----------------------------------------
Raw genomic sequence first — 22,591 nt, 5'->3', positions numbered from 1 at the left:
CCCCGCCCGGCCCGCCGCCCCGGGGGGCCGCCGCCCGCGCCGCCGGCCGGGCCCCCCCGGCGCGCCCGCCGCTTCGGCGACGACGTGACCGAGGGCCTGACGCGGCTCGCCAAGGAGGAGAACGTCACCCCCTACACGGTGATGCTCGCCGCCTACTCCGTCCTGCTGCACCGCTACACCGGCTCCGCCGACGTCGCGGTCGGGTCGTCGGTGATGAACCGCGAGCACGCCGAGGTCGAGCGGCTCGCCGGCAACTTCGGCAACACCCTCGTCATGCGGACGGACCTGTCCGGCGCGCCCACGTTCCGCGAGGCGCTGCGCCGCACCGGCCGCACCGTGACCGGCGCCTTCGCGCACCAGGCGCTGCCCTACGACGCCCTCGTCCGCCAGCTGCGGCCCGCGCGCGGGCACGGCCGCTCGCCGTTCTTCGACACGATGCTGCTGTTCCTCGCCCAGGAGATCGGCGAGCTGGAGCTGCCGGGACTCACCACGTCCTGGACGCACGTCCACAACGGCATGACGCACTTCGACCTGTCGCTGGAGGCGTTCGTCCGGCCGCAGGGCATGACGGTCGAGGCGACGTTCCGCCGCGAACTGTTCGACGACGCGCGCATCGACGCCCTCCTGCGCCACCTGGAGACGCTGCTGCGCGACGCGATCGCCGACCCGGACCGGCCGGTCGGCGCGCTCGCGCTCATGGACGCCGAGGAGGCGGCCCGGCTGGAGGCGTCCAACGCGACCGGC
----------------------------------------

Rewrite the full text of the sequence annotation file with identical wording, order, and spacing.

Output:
Raw genomic sequence first — 22,591 nt, 5'->3', positions numbered from 1 at the left:
CCCCGCCCGGCCCGCCGCCCCGGGGGGCCGCCGCCCGCGCCGCCGGCCGGGCCCCCCCGGCGCGCCCGCCGCTTCGGCGACGACGTGACCGAGGGCCTGACGCGGCTCGCCAAGGAGGAGAACGTCACCCCCTACACGGTGATGCTCGCCGCCTACTCCGTCCTGCTGCACCGCTACACCGGCTCCGCCGACGTCGCGGTCGGGTCGTCGGTGATGAACCGCGAGCACGCCGAGGTCGAGCGGCTCGCCGGCAACTTCGGCAACACCCTCGTCATGCGGACGGACCTGTCCGGCGCGCCCACGTTCCGCGAGGCGCTGCGCCGCACCGGCCGCACCGTGACCGGCGCCTTCGCGCACCAGGCGCTGCCCTACGACGCCCTCGTCCGCCAGCTGCGGCCCGCGCGCGGGCACGGCCGCTCGCCGTTCTTCGACACGATGCTGCTGTTCCTCGCCCAGGAGATCGGCGAGCTGGAGCTGCCGGGACTCACCACGTCCTGGACGCACGTCCACAACGGCATGACGCACTTCGACCTGTCGCTGGAGGCGTTCGTCCGGCCGCAGGGCATGACGGTCGAGGCGACGTTCCGCCGCGAACTGTTCGACGACGCGCGCATCGACGCCCTCCTGCGCCACCTGGAGACGCTGCTGCGCGACGCGATCGCCGACCCGGACCGGCCGGTCGGCGCGCTCGCGCTCATGGACGCCGAGGAGGCGGCCCGGCTGGAGGCGTCCAACGCGACCGGC